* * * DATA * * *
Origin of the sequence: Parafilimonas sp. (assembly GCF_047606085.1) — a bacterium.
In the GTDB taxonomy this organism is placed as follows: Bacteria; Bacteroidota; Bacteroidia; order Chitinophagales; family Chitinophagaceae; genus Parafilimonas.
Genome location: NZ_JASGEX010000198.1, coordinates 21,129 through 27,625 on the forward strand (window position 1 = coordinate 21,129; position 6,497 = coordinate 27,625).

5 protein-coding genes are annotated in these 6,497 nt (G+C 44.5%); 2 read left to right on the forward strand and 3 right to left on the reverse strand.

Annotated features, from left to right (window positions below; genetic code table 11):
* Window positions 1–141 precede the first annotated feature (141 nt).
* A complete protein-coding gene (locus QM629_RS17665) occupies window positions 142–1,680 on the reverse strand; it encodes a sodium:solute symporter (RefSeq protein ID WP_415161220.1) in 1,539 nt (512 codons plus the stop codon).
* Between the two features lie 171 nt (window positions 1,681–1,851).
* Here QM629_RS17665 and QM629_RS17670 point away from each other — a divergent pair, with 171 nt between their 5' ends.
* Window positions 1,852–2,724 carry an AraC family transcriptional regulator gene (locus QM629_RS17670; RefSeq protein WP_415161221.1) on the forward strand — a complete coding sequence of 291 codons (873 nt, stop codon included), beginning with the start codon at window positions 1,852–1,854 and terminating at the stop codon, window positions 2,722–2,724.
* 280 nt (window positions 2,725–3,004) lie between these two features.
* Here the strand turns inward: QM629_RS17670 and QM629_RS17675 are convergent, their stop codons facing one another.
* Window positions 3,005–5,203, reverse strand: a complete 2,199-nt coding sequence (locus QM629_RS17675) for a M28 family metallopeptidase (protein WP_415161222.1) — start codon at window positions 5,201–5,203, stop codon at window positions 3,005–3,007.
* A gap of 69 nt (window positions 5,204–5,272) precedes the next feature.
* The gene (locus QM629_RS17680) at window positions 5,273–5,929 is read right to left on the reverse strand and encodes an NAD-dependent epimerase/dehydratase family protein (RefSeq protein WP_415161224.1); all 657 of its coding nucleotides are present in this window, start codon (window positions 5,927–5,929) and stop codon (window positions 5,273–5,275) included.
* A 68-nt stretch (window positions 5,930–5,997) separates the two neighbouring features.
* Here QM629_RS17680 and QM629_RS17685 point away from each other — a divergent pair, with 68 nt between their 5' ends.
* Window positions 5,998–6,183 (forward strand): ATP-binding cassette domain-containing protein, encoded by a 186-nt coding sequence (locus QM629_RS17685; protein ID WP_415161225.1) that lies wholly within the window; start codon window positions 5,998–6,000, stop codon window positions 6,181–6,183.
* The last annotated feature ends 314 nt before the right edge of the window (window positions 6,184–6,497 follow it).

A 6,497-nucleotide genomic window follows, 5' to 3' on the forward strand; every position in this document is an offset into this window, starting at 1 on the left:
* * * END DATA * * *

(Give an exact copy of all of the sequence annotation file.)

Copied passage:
Origin of the sequence: Parafilimonas sp. (assembly GCF_047606085.1) — a bacterium.
In the GTDB taxonomy this organism is placed as follows: Bacteria; Bacteroidota; Bacteroidia; order Chitinophagales; family Chitinophagaceae; genus Parafilimonas.
Genome location: NZ_JASGEX010000198.1, coordinates 21,129 through 27,625 on the forward strand (window position 1 = coordinate 21,129; position 6,497 = coordinate 27,625).

5 protein-coding genes are annotated in these 6,497 nt (G+C 44.5%); 2 read left to right on the forward strand and 3 right to left on the reverse strand.

Annotated features, from left to right (window positions below; genetic code table 11):
* Window positions 1–141 precede the first annotated feature (141 nt).
* A complete protein-coding gene (locus QM629_RS17665) occupies window positions 142–1,680 on the reverse strand; it encodes a sodium:solute symporter (RefSeq protein ID WP_415161220.1) in 1,539 nt (512 codons plus the stop codon).
* Between the two features lie 171 nt (window positions 1,681–1,851).
* Here QM629_RS17665 and QM629_RS17670 point away from each other — a divergent pair, with 171 nt between their 5' ends.
* Window positions 1,852–2,724 carry an AraC family transcriptional regulator gene (locus QM629_RS17670; RefSeq protein WP_415161221.1) on the forward strand — a complete coding sequence of 291 codons (873 nt, stop codon included), beginning with the start codon at window positions 1,852–1,854 and terminating at the stop codon, window positions 2,722–2,724.
* 280 nt (window positions 2,725–3,004) lie between these two features.
* Here the strand turns inward: QM629_RS17670 and QM629_RS17675 are convergent, their stop codons facing one another.
* Window positions 3,005–5,203, reverse strand: a complete 2,199-nt coding sequence (locus QM629_RS17675) for a M28 family metallopeptidase (protein WP_415161222.1) — start codon at window positions 5,201–5,203, stop codon at window positions 3,005–3,007.
* A gap of 69 nt (window positions 5,204–5,272) precedes the next feature.
* The gene (locus QM629_RS17680) at window positions 5,273–5,929 is read right to left on the reverse strand and encodes an NAD-dependent epimerase/dehydratase family protein (RefSeq protein WP_415161224.1); all 657 of its coding nucleotides are present in this window, start codon (window positions 5,927–5,929) and stop codon (window positions 5,273–5,275) included.
* A 68-nt stretch (window positions 5,930–5,997) separates the two neighbouring features.
* Here QM629_RS17680 and QM629_RS17685 point away from each other — a divergent pair, with 68 nt between their 5' ends.
* Window positions 5,998–6,183 (forward strand): ATP-binding cassette domain-containing protein, encoded by a 186-nt coding sequence (locus QM629_RS17685; protein ID WP_415161225.1) that lies wholly within the window; start codon window positions 5,998–6,000, stop codon window positions 6,181–6,183.
* The last annotated feature ends 314 nt before the right edge of the window (window positions 6,184–6,497 follow it).

A 6,497-nucleotide genomic window follows, 5' to 3' on the forward strand; every position in this document is an offset into this window, starting at 1 on the left: